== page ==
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-   -   Cambridge audio A3 i (http://www.diyaudio.com/forums/solid-state/68223-cambridge-audio-a3-i.html)

homertooties 20th November 2005 09:27 AM

Cambridge audio A3 i
 
Hello all wonderng whether anyone out there has got any ideas...

Got a Cambridge audio A3 that is acting up,first put it on plays music lovely ,after about 10 mins there is a fault on - v supply ,there are 4 leds in board one will go dim then speaker relay comes on ,because power rails are sent to speaker output.

Switch off leave for a minute switch on okay for a while then it happens again ,i have taken the ouput stage out( 2sa1216 and 2SC2922 out loaded the B to E connections with 100 ohm resistors ,all voltages on channels same as each other,tested the output as far as concerned they are okay swapped them over and put them back in,did it again after about 10 mins same place on left channel,changed drivers bd139 and bd 140 still same the predriving circuit seems to be working fine same voltages on both channels,no shorts,diodes okay.took the output stage out and put in some a and c top3 trannies out of buggered marantz.

The amp played music for a while then blew fuses the (a) tranny that was in the place of original 2sa1216 was now a wasted wire link.

Does anyone have a schematic for this amp as the Bc550 bc549 bc639 trannies are allover the board not the normal mirror image.

please please help such a good amp be a shame to bin it.


Also cheched idle drivers ok,checked bias pots and surrounding parts all okay have not found a duff part,the output stage i understand have other components inside on the die so could be tricking the meter into false good readings.....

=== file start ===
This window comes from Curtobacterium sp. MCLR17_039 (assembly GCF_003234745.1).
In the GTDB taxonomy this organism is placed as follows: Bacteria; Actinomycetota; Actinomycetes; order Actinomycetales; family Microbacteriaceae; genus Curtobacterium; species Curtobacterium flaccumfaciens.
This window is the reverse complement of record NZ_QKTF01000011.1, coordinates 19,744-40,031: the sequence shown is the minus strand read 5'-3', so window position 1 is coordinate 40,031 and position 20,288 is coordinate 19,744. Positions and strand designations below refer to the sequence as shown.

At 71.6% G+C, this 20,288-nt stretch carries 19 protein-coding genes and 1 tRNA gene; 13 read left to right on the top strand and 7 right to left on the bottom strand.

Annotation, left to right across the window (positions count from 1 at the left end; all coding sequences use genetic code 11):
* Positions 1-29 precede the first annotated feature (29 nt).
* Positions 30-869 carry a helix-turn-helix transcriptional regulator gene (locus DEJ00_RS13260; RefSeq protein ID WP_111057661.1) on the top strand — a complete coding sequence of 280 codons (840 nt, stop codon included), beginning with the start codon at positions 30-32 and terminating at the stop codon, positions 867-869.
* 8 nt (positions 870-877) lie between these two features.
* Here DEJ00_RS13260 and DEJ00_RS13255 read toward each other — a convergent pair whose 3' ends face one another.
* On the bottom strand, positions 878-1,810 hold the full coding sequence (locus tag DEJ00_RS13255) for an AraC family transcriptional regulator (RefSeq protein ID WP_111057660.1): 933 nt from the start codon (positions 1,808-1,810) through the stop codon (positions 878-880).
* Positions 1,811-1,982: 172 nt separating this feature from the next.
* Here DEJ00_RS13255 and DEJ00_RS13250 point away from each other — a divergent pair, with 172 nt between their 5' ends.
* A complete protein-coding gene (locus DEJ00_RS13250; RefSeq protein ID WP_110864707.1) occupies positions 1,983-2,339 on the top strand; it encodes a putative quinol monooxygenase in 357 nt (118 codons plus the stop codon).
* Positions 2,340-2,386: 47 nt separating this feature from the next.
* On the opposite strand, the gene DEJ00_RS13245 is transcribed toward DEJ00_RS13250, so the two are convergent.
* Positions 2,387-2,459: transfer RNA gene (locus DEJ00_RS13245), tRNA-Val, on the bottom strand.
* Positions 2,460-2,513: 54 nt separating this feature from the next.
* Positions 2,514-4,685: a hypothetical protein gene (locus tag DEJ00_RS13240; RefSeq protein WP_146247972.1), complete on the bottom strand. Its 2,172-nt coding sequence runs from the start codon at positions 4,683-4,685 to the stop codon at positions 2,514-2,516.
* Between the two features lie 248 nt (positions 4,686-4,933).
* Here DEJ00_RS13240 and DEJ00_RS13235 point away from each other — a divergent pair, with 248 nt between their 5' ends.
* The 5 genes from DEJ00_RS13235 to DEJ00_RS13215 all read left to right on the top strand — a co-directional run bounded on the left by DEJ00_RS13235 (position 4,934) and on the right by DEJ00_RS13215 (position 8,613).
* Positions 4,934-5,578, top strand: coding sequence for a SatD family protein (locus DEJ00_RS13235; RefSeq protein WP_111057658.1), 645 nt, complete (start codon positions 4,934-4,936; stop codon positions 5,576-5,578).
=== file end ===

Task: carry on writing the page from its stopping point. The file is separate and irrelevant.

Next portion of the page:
Bernhard 20th November 2005 11:42 AM

I would first put all original parts in place and make sure the behavior is the same as it was. (fails after 10 minutes)

It looks like one device fails when it gets warm, so measuring can't help you.

Better first swap output transistors between left and right channels.
If still the same channel fails, do the same with driver transistors --> BCxxx ---> replace all resistors that get warm or are mounted with a distance above the pcb.

If you can watch fading LED before failure, you can try to freeze Transistors locally with cold spray and find the bad one.
The fading LED should light up again when you freeze the right device.

homertooties 20th November 2005 01:03 PM

a3i
 
Many thanks for reply will have to invest in some of that freezer spray ...cheers

anatech 20th November 2005 03:52 PM

Hi homertooties,
I have had good luck finding thermal defects in transistors. Measure the gain and warm the part with a heat gun out of circuit. Non destructive and easy to do. The reading will drift, but a sudden change (open or leaky) will show up.

I only do this because I'm tired of buying freeze spray. I still do, but this is far less expensive.

-Chris


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